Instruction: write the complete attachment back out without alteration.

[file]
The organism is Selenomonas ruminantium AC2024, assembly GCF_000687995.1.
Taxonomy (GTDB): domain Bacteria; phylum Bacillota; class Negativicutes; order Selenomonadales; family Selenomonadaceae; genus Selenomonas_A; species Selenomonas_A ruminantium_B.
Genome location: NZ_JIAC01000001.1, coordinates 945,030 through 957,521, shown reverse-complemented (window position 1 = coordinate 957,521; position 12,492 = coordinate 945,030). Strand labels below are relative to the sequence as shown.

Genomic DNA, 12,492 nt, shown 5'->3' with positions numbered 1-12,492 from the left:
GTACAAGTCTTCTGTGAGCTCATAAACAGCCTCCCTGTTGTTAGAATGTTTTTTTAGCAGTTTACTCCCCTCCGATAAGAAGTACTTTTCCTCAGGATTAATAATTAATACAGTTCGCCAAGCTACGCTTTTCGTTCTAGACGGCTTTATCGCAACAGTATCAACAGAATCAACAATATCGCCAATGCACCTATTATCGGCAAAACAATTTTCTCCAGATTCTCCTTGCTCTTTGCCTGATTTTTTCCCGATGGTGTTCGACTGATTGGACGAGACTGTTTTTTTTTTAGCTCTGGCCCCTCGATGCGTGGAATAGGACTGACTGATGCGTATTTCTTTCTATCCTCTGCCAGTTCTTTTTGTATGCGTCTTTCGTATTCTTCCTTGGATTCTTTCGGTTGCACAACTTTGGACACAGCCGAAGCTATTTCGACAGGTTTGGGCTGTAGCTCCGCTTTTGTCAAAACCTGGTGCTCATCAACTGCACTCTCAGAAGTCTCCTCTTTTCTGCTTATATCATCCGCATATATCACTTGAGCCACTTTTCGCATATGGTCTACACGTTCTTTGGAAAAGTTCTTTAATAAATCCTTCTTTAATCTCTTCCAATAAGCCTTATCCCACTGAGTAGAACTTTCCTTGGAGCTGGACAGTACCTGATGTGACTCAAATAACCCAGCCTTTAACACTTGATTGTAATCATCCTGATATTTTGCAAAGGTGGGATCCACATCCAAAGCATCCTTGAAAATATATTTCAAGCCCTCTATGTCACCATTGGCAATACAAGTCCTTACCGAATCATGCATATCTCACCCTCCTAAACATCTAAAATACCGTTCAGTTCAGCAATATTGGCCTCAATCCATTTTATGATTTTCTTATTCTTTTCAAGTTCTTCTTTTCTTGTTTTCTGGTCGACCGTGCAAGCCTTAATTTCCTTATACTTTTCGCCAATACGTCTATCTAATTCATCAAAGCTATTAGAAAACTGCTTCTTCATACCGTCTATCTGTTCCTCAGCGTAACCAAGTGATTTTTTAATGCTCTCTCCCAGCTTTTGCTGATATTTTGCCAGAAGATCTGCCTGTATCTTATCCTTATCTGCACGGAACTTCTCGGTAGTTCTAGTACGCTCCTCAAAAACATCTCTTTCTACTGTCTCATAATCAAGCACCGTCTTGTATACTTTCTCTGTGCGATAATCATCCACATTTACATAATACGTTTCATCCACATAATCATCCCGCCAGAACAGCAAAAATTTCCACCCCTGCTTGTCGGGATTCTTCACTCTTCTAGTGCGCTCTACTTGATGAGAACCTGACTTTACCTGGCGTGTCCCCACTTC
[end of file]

The organism is Selenomonas ruminantium AC2024, assembly GCF_000687995.1.
Taxonomy (GTDB): domain Bacteria; phylum Bacillota; class Negativicutes; order Selenomonadales; family Selenomonadaceae; genus Selenomonas_A; species Selenomonas_A ruminantium_B.
Genome location: NZ_JIAC01000001.1, coordinates 945,030 through 957,521, shown reverse-complemented (window position 1 = coordinate 957,521; position 12,492 = coordinate 945,030). Strand labels below are relative to the sequence as shown.

Genomic DNA, 12,492 nt, shown 5'->3' with positions numbered 1-12,492 from the left:
GTACAAGTCTTCTGTGAGCTCATAAACAGCCTCCCTGTTGTTAGAATGTTTTTTTAGCAGTTTACTCCCCTCCGATAAGAAGTACTTTTCCTCAGGATTAATAATTAATACAGTTCGCCAAGCTACGCTTTTCGTTCTAGACGGCTTTATCGCAACAGTATCAACAGAATCAACAATATCGCCAATGCACCTATTATCGGCAAAACAATTTTCTCCAGATTCTCCTTGCTCTTTGCCTGATTTTTTCCCGATGGTGTTCGACTGATTGGACGAGACTGTTTTTTTTTTAGCTCTGGCCCCTCGATGCGTGGAATAGGACTGACTGATGCGTATTTCTTTCTATCCTCTGCCAGTTCTTTTTGTATGCGTCTTTCGTATTCTTCCTTGGATTCTTTCGGTTGCACAACTTTGGACACAGCCGAAGCTATTTCGACAGGTTTGGGCTGTAGCTCCGCTTTTGTCAAAACCTGGTGCTCATCAACTGCACTCTCAGAAGTCTCCTCTTTTCTGCTTATATCATCCGCATATATCACTTGAGCCACTTTTCGCATATGGTCTACACGTTCTTTGGAAAAGTTCTTTAATAAATCCTTCTTTAATCTCTTCCAATAAGCCTTATCCCACTGAGTAGAACTTTCCTTGGAGCTGGACAGTACCTGATGTGACTCAAATAACCCAGCCTTTAACACTTGATTGTAATCATCCTGATATTTTGCAAAGGTGGGATCCACATCCAAAGCATCCTTGAAAATATATTTCAAGCCCTCTATGTCACCATTGGCAATACAAGTCCTTACCGAATCATGCATATCTCACCCTCCTAAACATCTAAAATACCGTTCAGTTCAGCAATATTGGCCTCAATCCATTTTATGATTTTCTTATTCTTTTCAAGTTCTTCTTTTCTTGTTTTCTGGTCGACCGTGCAAGCCTTAATTTCCTTATACTTTTCGCCAATACGTCTATCTAATTCATCAAAGCTATTAGAAAACTGCTTCTTCATACCGTCTATCTGTTCCTCAGCGTAACCAAGTGATTTTTTAATGCTCTCTCCCAGCTTTTGCTGATATTTTGCCAGAAGATCTGCCTGTATCTTATCCTTATCTGCACGGAACTTCTCGGTAGTTCTAGTACGCTCCTCAAAAACATCTCTTTCTACTGTCTCATAATCAAGCACCGTCTTGTATACTTTCTCTGTGCGATAATCATCCACATTTACATAATACGTTTCATCCACATAATCATCCCGCCAGAACAGCAAAAATTTCCACCCCTGCTTGTCGGGATTCTTCACTCTTCTAGTGCGCTCTACTTGATGAGAACCTGACTTTACCTGGCGTGTCCCCACTTC